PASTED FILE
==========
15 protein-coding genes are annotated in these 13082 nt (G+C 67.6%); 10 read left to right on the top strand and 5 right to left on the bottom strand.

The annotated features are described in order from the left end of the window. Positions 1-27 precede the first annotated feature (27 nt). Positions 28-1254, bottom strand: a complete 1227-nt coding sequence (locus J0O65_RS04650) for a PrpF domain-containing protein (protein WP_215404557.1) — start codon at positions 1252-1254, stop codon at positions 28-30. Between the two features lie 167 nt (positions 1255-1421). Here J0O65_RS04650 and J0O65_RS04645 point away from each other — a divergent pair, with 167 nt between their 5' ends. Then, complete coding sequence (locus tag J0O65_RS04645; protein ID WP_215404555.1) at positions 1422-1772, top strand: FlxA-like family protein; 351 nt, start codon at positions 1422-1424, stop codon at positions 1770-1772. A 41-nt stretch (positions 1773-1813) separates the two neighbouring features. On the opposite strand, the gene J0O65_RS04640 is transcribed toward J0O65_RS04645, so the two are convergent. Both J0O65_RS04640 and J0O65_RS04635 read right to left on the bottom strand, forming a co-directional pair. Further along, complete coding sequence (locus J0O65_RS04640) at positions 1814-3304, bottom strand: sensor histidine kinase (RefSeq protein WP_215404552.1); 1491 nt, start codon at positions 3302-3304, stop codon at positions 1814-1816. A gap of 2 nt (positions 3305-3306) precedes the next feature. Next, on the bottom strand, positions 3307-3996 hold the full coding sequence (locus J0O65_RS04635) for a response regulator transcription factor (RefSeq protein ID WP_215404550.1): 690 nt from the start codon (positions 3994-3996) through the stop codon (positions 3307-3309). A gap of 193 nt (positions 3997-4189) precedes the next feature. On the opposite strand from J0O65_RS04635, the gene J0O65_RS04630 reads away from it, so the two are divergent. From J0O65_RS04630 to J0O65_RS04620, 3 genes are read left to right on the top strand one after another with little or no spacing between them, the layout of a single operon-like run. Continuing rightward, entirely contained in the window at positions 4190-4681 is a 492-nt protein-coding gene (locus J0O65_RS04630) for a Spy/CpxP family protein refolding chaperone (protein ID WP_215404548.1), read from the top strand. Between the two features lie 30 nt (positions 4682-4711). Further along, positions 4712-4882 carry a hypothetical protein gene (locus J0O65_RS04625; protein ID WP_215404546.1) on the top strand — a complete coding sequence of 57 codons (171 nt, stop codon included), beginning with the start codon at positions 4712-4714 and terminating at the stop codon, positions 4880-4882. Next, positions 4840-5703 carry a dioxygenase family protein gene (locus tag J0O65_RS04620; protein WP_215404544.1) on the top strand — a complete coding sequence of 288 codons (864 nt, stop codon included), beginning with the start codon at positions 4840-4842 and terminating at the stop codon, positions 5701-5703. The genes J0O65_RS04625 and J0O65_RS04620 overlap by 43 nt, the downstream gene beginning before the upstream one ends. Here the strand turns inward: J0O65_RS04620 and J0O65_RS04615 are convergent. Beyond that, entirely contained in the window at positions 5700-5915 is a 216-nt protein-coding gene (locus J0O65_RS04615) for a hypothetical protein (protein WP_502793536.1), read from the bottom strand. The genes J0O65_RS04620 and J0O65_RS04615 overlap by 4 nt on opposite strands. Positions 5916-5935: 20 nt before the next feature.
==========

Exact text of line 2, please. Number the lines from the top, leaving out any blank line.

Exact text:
The annotated features are described in order from the left end of the window. Positions 1-27 precede the first annotated feature (27 nt). Positions 28-1254, bottom strand: a complete 1227-nt coding sequence (locus J0O65_RS04650) for a PrpF domain-containing protein (protein WP_215404557.1) — start codon at positions 1252-1254, stop codon at positions 28-30. Between the two features lie 167 nt (positions 1255-1421). Here J0O65_RS04650 and J0O65_RS04645 point away from each other — a divergent pair, with 167 nt between their 5' ends. Then, complete coding sequence (locus tag J0O65_RS04645; protein ID WP_215404555.1) at positions 1422-1772, top strand: FlxA-like family protein; 351 nt, start codon at positions 1422-1424, stop codon at positions 1770-1772. A 41-nt stretch (positions 1773-1813) separates the two neighbouring features. On the opposite strand, the gene J0O65_RS04640 is transcribed toward J0O65_RS04645, so the two are convergent. Both J0O65_RS04640 and J0O65_RS04635 read right to left on the bottom strand, forming a co-directional pair. Further along, complete coding sequence (locus J0O65_RS04640) at positions 1814-3304, bottom strand: sensor histidine kinase (RefSeq protein WP_215404552.1); 1491 nt, start codon at positions 3302-3304, stop codon at positions 1814-1816. A gap of 2 nt (positions 3305-3306) precedes the next feature. Next, on the bottom strand, positions 3307-3996 hold the full coding sequence (locus J0O65_RS04635) for a response regulator transcription factor (RefSeq protein ID WP_215404550.1): 690 nt from the start codon (positions 3994-3996) through the stop codon (positions 3307-3309). A gap of 193 nt (positions 3997-4189) precedes the next feature. On the opposite strand from J0O65_RS04635, the gene J0O65_RS04630 reads away from it, so the two are divergent. From J0O65_RS04630 to J0O65_RS04620, 3 genes are read left to right on the top strand one after another with little or no spacing between them, the layout of a single operon-like run. Continuing rightward, entirely contained in the window at positions 4190-4681 is a 492-nt protein-coding gene (locus J0O65_RS04630) for a Spy/CpxP family protein refolding chaperone (protein ID WP_215404548.1), read from the top strand. Between the two features lie 30 nt (positions 4682-4711). Further along, positions 4712-4882 carry a hypothetical protein gene (locus J0O65_RS04625; protein ID WP_215404546.1) on the top strand — a complete coding sequence of 57 codons (171 nt, stop codon included), beginning with the start codon at positions 4712-4714 and terminating at the stop codon, positions 4880-4882. Next, positions 4840-5703 carry a dioxygenase family protein gene (locus tag J0O65_RS04620; protein WP_215404544.1) on the top strand — a complete coding sequence of 288 codons (864 nt, stop codon included), beginning with the start codon at positions 4840-4842 and terminating at the stop codon, positions 5701-5703. The genes J0O65_RS04625 and J0O65_RS04620 overlap by 43 nt, the downstream gene beginning before the upstream one ends. Here the strand turns inward: J0O65_RS04620 and J0O65_RS04615 are convergent. Beyond that, entirely contained in the window at positions 5700-5915 is a 216-nt protein-coding gene (locus J0O65_RS04615) for a hypothetical protein (protein WP_502793536.1), read from the bottom strand. The genes J0O65_RS04620 and J0O65_RS04615 overlap by 4 nt on opposite strands. Positions 5916-5935: 20 nt before the next feature.